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do these sentences have different meanings?

When she was back, I decided to do my homework.(Can this one have two meanings?)

I decided to do my homework when she was back.(Can this one have two meanings?)

When she was back, I was going to do my homework.

I was going to do my homework when she was back.

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    You probably mean "when she returned". Also, "when she came back" is fine.
    – Andrew
    Commented Oct 6, 2016 at 20:56
  • 1
    Andrew made some good points in his answer. This remains as a comment: putting when at the beginning of either clause makes it marginal to the whole story (subordination). Sometimes this becomes really clear. Read this example for instance; doesn't it sound alittle off? I came back from work when I saw a 10-foot cobra in my bed. Now read this: When I came back from work, I saw a 10-foot cobra in my bed or after coming back from work, I saw a 10-foot cobra in my bed. Source: _Writing with Confidence.
    – Yuri
    Commented Oct 7, 2016 at 9:51

1 Answer 1

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Assuming you mean "when she returned" (since "when she was back" is not natural English):

When she returned, I decided to do my homework

She came back, and then I made the decision to do my homework.

I decided to do my homework when she returned

I decided in advance to do my homework at the time when she returned. Although it can also mean that you decided at the moment she came back, this would not be my initial interpretation.

When she returned, I was going to do my homework

At the time she returned I intended to do my homework (but then something happened).

I was going to do my homework when she returned.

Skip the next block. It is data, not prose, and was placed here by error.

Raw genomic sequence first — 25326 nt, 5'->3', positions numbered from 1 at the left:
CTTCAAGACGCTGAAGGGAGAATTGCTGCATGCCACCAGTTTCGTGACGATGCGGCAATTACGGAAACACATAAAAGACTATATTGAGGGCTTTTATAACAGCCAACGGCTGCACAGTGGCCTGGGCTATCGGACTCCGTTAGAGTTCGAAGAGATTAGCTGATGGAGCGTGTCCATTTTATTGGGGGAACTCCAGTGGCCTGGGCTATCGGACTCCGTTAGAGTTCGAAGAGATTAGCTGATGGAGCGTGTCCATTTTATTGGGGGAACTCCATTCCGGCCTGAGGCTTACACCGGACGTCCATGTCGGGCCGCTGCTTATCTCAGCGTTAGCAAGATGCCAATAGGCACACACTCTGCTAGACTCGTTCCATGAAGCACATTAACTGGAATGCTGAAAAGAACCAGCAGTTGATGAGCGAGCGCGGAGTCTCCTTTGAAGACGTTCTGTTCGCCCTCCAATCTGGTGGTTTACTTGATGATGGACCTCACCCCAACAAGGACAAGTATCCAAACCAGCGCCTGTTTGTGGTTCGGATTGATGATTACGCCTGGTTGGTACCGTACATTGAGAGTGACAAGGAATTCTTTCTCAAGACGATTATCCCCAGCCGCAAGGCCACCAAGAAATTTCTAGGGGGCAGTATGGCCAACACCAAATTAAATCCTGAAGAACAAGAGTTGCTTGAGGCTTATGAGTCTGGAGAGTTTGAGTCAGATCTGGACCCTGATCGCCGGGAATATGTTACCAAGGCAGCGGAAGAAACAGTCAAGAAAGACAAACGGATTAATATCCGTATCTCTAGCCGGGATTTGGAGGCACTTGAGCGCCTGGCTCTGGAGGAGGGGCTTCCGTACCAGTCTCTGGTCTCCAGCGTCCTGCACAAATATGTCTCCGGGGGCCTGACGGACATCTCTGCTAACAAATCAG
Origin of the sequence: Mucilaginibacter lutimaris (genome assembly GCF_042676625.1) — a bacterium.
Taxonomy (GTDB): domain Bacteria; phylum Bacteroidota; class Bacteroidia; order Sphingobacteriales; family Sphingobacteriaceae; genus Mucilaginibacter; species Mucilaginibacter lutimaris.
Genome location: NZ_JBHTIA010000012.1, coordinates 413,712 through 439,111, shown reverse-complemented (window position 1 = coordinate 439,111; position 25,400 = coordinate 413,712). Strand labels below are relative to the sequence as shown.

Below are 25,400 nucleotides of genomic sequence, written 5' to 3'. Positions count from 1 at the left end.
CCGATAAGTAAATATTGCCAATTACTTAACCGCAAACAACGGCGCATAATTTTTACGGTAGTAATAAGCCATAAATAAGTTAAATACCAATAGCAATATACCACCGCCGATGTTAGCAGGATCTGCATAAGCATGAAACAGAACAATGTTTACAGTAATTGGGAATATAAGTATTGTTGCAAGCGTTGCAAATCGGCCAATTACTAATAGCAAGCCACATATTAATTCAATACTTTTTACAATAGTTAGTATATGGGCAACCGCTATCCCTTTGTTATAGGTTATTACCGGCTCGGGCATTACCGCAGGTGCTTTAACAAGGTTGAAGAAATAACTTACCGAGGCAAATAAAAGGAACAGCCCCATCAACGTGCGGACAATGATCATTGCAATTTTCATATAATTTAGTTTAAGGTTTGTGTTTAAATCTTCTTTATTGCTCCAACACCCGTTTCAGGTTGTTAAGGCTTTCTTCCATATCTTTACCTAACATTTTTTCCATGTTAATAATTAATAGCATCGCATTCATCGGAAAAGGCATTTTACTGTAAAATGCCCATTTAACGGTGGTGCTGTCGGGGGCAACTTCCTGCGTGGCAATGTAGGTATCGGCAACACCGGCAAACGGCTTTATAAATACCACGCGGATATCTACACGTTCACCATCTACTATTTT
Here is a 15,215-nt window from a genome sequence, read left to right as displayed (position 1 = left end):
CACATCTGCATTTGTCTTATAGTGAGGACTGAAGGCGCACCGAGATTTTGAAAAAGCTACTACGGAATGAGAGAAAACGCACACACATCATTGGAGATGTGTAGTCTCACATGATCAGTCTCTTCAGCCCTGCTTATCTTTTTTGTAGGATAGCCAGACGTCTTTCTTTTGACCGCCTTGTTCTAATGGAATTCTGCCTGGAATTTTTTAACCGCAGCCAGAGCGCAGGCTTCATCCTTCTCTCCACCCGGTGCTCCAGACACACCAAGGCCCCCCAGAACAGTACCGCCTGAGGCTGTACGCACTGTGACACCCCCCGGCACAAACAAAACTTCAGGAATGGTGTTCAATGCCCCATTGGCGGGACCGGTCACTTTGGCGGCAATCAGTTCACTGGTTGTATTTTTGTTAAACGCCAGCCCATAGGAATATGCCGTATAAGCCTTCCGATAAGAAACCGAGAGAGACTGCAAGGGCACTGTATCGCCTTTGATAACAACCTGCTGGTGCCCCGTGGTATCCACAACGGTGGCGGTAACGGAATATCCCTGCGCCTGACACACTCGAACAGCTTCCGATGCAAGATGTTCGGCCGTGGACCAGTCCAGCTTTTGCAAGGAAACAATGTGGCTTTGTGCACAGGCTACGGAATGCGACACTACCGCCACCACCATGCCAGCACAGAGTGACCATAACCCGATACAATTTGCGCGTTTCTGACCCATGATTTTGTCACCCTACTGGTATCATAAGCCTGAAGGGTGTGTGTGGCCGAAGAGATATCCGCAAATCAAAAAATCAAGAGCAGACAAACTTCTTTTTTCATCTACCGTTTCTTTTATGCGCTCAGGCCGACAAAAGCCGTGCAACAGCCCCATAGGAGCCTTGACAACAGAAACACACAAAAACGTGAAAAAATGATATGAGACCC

Either I had planned to do my homework at the time she came back (but then something happened), or her returning interrupted my intention to do my homework.

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  • Thanks for your help!!!But can the second one mean" I decided to do homework at the time she returned"?
    – moyeea
    Commented Oct 6, 2016 at 21:09
  • Yes, as I said, but without additional context and/or punctuation, it wouldn't be my first thought.
    – Andrew
    Commented Oct 6, 2016 at 21:16
  • Shouldn't the second one be "I decided to do my homework when she returns" (upon her return) to mean "I decided in advance to do my homework at the time when she returned." (upon her return) Commented Apr 14, 2017 at 13:22
  • The 4th sentence gets clearer if you add "suddenly" after "when". "I was going to do my homework when suddenly she returned." Commented Apr 14, 2017 at 13:25
  • @SovereignSun "I decided to do my homework when she returned" means both actions happened in the past. Unless it is a direct quote, eg "I told her, 'I will do my homework when you return'" you would back-shift the verb as with reported speech.
    – Andrew
    Commented Apr 14, 2017 at 16:35

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